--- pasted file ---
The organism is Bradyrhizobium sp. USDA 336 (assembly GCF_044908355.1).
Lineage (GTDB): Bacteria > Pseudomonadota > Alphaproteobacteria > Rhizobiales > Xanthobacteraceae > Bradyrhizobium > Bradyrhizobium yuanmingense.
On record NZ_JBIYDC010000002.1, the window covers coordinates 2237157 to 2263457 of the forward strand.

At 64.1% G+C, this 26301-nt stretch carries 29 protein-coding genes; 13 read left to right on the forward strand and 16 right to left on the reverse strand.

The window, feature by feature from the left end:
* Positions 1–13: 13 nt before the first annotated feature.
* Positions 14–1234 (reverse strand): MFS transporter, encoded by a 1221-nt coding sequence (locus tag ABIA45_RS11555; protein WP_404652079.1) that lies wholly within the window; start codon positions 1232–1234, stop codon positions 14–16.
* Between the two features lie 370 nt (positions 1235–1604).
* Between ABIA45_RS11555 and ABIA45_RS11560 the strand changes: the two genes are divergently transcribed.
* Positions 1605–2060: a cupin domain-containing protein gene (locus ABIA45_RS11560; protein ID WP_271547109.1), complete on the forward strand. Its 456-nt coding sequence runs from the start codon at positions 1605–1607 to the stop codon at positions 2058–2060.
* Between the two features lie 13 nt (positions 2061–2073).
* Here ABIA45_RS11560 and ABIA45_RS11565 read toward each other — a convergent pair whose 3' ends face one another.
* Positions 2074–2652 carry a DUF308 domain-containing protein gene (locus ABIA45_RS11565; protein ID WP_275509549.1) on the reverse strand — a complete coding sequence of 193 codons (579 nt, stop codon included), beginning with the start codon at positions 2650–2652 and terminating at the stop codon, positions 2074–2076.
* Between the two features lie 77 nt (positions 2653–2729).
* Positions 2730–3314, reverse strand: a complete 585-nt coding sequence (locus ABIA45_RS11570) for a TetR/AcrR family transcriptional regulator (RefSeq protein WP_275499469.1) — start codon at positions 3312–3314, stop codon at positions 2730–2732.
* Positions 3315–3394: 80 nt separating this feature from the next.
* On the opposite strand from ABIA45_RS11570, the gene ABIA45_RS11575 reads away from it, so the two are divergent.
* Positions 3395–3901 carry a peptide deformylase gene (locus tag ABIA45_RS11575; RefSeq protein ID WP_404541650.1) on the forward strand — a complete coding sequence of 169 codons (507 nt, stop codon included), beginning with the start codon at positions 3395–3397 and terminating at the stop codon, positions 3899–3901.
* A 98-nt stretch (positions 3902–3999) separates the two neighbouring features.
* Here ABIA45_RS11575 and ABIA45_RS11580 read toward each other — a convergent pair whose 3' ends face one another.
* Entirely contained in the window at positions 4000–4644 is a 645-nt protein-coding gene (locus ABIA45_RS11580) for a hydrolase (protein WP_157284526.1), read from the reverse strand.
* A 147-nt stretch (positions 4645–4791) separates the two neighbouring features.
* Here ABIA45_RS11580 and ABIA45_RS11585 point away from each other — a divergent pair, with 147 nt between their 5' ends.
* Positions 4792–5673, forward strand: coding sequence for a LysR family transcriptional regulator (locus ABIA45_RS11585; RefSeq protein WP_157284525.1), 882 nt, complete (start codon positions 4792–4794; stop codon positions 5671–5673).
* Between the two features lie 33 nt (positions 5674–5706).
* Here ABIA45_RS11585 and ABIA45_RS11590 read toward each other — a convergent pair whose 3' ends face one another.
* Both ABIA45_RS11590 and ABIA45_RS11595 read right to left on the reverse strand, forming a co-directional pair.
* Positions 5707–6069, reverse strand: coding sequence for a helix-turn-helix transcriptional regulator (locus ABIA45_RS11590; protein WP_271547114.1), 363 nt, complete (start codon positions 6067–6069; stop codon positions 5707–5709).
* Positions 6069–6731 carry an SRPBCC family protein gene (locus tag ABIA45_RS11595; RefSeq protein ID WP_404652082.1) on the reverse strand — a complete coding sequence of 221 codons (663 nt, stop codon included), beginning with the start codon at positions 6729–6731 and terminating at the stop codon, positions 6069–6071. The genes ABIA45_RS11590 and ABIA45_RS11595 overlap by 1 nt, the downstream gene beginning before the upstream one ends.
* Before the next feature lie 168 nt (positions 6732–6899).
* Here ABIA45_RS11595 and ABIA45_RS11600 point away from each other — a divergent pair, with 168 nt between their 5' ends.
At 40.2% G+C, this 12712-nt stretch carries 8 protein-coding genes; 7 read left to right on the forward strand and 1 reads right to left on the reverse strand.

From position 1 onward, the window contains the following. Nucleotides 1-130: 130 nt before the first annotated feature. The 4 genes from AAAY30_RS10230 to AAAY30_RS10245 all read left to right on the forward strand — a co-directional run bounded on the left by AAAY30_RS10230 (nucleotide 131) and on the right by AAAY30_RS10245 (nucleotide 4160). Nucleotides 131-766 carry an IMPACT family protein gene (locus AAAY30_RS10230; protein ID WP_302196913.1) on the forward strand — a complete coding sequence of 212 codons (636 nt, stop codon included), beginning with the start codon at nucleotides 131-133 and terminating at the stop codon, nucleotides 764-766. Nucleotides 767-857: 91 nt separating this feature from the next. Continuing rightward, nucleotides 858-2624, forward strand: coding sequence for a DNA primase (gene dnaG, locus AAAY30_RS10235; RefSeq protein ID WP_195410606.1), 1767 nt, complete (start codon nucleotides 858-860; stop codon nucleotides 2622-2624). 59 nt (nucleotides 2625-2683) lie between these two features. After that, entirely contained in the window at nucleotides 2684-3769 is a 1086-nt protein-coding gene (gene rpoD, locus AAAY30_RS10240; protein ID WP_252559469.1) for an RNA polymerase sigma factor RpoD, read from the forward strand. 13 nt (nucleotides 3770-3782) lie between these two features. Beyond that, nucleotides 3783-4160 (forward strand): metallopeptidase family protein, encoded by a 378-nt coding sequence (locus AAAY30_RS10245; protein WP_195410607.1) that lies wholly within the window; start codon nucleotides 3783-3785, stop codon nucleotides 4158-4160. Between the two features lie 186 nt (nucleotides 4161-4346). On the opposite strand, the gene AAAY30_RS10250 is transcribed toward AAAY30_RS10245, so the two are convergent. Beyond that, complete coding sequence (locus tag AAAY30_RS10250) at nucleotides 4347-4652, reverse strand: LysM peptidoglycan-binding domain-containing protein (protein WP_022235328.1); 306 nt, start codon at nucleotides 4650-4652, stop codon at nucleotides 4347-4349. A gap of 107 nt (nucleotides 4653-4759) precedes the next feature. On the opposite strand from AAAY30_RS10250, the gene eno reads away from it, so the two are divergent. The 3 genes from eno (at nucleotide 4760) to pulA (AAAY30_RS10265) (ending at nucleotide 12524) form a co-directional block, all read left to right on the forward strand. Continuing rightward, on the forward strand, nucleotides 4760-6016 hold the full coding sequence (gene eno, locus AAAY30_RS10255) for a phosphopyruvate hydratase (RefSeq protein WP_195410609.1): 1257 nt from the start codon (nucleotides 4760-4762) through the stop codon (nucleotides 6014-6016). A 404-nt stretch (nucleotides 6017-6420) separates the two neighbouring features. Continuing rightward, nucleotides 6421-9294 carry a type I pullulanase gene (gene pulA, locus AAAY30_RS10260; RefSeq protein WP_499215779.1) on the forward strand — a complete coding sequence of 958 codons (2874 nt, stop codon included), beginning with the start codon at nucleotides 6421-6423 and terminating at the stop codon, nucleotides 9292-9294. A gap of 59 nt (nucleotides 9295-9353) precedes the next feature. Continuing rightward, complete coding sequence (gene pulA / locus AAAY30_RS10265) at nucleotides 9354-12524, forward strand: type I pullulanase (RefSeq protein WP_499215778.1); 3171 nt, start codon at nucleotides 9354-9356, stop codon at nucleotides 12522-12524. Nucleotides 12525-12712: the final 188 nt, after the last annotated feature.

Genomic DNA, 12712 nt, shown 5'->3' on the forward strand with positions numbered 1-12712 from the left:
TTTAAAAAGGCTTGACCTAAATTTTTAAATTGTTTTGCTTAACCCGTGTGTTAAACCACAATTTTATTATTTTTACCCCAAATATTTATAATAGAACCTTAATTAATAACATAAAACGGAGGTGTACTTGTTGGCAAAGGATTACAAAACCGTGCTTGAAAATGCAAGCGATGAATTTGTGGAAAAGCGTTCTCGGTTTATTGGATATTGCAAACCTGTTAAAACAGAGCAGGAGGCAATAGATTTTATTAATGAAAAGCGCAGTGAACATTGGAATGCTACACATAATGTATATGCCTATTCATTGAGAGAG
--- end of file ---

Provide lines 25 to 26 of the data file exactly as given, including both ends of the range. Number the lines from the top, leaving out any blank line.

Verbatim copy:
* Between the two features lie 33 nt (positions 5674–5706).
* Here ABIA45_RS11585 and ABIA45_RS11590 read toward each other — a convergent pair whose 3' ends face one another.